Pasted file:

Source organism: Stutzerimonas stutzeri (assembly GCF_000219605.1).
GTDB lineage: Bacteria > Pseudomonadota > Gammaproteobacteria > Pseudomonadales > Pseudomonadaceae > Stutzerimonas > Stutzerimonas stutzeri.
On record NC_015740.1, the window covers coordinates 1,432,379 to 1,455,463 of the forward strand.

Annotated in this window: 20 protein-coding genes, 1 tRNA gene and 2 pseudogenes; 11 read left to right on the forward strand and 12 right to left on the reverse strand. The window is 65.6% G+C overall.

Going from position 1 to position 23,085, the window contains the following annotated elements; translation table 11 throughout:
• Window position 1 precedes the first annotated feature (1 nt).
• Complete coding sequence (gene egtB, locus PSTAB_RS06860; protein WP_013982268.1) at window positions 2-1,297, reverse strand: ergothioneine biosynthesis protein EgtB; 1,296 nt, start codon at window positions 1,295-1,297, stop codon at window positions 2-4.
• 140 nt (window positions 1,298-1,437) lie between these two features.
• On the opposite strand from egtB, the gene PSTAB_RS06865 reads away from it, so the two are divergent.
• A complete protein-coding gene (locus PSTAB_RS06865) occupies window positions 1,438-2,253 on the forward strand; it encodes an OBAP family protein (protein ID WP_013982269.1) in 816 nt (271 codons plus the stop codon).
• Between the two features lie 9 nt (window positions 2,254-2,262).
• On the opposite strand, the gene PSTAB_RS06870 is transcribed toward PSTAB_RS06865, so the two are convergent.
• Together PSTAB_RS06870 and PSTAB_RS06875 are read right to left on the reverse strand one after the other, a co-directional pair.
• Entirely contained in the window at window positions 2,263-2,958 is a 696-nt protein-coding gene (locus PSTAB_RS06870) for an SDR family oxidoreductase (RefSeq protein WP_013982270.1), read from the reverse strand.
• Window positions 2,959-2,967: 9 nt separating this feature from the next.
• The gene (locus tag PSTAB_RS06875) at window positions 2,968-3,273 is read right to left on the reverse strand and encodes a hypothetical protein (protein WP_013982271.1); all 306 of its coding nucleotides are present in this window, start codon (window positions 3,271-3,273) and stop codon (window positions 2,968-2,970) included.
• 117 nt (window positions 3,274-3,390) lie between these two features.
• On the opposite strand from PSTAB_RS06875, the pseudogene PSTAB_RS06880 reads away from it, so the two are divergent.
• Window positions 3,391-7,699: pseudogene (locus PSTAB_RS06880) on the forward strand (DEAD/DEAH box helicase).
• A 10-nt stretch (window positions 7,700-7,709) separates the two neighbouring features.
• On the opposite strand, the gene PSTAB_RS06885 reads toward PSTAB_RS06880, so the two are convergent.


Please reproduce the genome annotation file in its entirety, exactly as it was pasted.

Source organism: Stutzerimonas stutzeri (assembly GCF_000219605.1).
GTDB lineage: Bacteria > Pseudomonadota > Gammaproteobacteria > Pseudomonadales > Pseudomonadaceae > Stutzerimonas > Stutzerimonas stutzeri.
On record NC_015740.1, the window covers coordinates 1,432,379 to 1,455,463 of the forward strand.

Annotated in this window: 20 protein-coding genes, 1 tRNA gene and 2 pseudogenes; 11 read left to right on the forward strand and 12 right to left on the reverse strand. The window is 65.6% G+C overall.

Going from position 1 to position 23,085, the window contains the following annotated elements; translation table 11 throughout:
• Window position 1 precedes the first annotated feature (1 nt).
• Complete coding sequence (gene egtB, locus PSTAB_RS06860; protein WP_013982268.1) at window positions 2-1,297, reverse strand: ergothioneine biosynthesis protein EgtB; 1,296 nt, start codon at window positions 1,295-1,297, stop codon at window positions 2-4.
• 140 nt (window positions 1,298-1,437) lie between these two features.
• On the opposite strand from egtB, the gene PSTAB_RS06865 reads away from it, so the two are divergent.
• A complete protein-coding gene (locus PSTAB_RS06865) occupies window positions 1,438-2,253 on the forward strand; it encodes an OBAP family protein (protein ID WP_013982269.1) in 816 nt (271 codons plus the stop codon).
• Between the two features lie 9 nt (window positions 2,254-2,262).
• On the opposite strand, the gene PSTAB_RS06870 is transcribed toward PSTAB_RS06865, so the two are convergent.
• Together PSTAB_RS06870 and PSTAB_RS06875 are read right to left on the reverse strand one after the other, a co-directional pair.
• Entirely contained in the window at window positions 2,263-2,958 is a 696-nt protein-coding gene (locus PSTAB_RS06870) for an SDR family oxidoreductase (RefSeq protein WP_013982270.1), read from the reverse strand.
• Window positions 2,959-2,967: 9 nt separating this feature from the next.
• The gene (locus tag PSTAB_RS06875) at window positions 2,968-3,273 is read right to left on the reverse strand and encodes a hypothetical protein (protein WP_013982271.1); all 306 of its coding nucleotides are present in this window, start codon (window positions 3,271-3,273) and stop codon (window positions 2,968-2,970) included.
• 117 nt (window positions 3,274-3,390) lie between these two features.
• On the opposite strand from PSTAB_RS06875, the pseudogene PSTAB_RS06880 reads away from it, so the two are divergent.
• Window positions 3,391-7,699: pseudogene (locus PSTAB_RS06880) on the forward strand (DEAD/DEAH box helicase).
• A 10-nt stretch (window positions 7,700-7,709) separates the two neighbouring features.
• On the opposite strand, the gene PSTAB_RS06885 reads toward PSTAB_RS06880, so the two are convergent.